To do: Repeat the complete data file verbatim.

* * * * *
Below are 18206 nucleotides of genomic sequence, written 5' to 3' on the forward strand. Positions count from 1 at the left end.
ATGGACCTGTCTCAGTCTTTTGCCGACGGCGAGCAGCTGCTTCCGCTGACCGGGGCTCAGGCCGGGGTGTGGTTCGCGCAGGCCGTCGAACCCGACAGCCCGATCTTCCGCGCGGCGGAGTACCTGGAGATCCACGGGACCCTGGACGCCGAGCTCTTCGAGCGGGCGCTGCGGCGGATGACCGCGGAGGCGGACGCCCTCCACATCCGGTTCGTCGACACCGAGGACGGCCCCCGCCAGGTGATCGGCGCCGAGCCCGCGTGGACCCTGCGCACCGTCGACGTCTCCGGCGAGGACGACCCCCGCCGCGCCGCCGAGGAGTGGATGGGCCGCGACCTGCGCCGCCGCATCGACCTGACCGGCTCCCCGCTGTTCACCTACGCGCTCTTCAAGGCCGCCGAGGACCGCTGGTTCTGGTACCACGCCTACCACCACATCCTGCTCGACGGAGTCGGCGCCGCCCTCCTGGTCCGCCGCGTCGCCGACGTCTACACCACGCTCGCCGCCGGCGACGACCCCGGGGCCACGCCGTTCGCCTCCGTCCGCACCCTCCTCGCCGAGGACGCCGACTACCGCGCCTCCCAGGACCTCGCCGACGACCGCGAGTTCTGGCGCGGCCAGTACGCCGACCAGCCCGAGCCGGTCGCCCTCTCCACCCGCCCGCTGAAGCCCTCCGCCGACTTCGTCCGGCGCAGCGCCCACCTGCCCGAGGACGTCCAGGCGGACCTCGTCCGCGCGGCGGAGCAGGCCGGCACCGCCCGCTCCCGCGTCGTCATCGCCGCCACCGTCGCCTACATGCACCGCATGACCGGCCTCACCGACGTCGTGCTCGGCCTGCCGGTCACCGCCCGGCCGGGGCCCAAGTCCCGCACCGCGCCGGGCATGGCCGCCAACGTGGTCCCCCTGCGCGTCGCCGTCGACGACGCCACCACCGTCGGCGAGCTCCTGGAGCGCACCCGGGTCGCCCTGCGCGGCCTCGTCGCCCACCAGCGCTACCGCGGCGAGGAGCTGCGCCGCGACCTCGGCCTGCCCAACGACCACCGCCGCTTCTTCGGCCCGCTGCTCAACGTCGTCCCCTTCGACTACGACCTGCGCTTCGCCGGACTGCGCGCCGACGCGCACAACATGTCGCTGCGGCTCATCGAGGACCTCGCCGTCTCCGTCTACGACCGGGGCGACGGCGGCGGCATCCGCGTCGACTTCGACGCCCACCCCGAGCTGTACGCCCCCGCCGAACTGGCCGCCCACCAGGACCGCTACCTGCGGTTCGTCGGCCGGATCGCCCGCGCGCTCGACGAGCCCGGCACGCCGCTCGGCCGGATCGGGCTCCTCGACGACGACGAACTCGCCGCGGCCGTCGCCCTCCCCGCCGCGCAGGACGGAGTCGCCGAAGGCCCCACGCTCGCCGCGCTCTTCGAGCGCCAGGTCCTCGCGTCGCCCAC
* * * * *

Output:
Below are 18206 nucleotides of genomic sequence, written 5' to 3' on the forward strand. Positions count from 1 at the left end.
ATGGACCTGTCTCAGTCTTTTGCCGACGGCGAGCAGCTGCTTCCGCTGACCGGGGCTCAGGCCGGGGTGTGGTTCGCGCAGGCCGTCGAACCCGACAGCCCGATCTTCCGCGCGGCGGAGTACCTGGAGATCCACGGGACCCTGGACGCCGAGCTCTTCGAGCGGGCGCTGCGGCGGATGACCGCGGAGGCGGACGCCCTCCACATCCGGTTCGTCGACACCGAGGACGGCCCCCGCCAGGTGATCGGCGCCGAGCCCGCGTGGACCCTGCGCACCGTCGACGTCTCCGGCGAGGACGACCCCCGCCGCGCCGCCGAGGAGTGGATGGGCCGCGACCTGCGCCGCCGCATCGACCTGACCGGCTCCCCGCTGTTCACCTACGCGCTCTTCAAGGCCGCCGAGGACCGCTGGTTCTGGTACCACGCCTACCACCACATCCTGCTCGACGGAGTCGGCGCCGCCCTCCTGGTCCGCCGCGTCGCCGACGTCTACACCACGCTCGCCGCCGGCGACGACCCCGGGGCCACGCCGTTCGCCTCCGTCCGCACCCTCCTCGCCGAGGACGCCGACTACCGCGCCTCCCAGGACCTCGCCGACGACCGCGAGTTCTGGCGCGGCCAGTACGCCGACCAGCCCGAGCCGGTCGCCCTCTCCACCCGCCCGCTGAAGCCCTCCGCCGACTTCGTCCGGCGCAGCGCCCACCTGCCCGAGGACGTCCAGGCGGACCTCGTCCGCGCGGCGGAGCAGGCCGGCACCGCCCGCTCCCGCGTCGTCATCGCCGCCACCGTCGCCTACATGCACCGCATGACCGGCCTCACCGACGTCGTGCTCGGCCTGCCGGTCACCGCCCGGCCGGGGCCCAAGTCCCGCACCGCGCCGGGCATGGCCGCCAACGTGGTCCCCCTGCGCGTCGCCGTCGACGACGCCACCACCGTCGGCGAGCTCCTGGAGCGCACCCGGGTCGCCCTGCGCGGCCTCGTCGCCCACCAGCGCTACCGCGGCGAGGAGCTGCGCCGCGACCTCGGCCTGCCCAACGACCACCGCCGCTTCTTCGGCCCGCTGCTCAACGTCGTCCCCTTCGACTACGACCTGCGCTTCGCCGGACTGCGCGCCGACGCGCACAACATGTCGCTGCGGCTCATCGAGGACCTCGCCGTCTCCGTCTACGACCGGGGCGACGGCGGCGGCATCCGCGTCGACTTCGACGCCCACCCCGAGCTGTACGCCCCCGCCGAACTGGCCGCCCACCAGGACCGCTACCTGCGGTTCGTCGGCCGGATCGCCCGCGCGCTCGACGAGCCCGGCACGCCGCTCGGCCGGATCGGGCTCCTCGACGACGACGAACTCGCCGCGGCCGTCGCCCTCCCCGCCGCGCAGGACGGAGTCGCCGAAGGCCCCACGCTCGCCGCGCTCTTCGAGCGCCAGGTCCTCGCGTCGCCCAC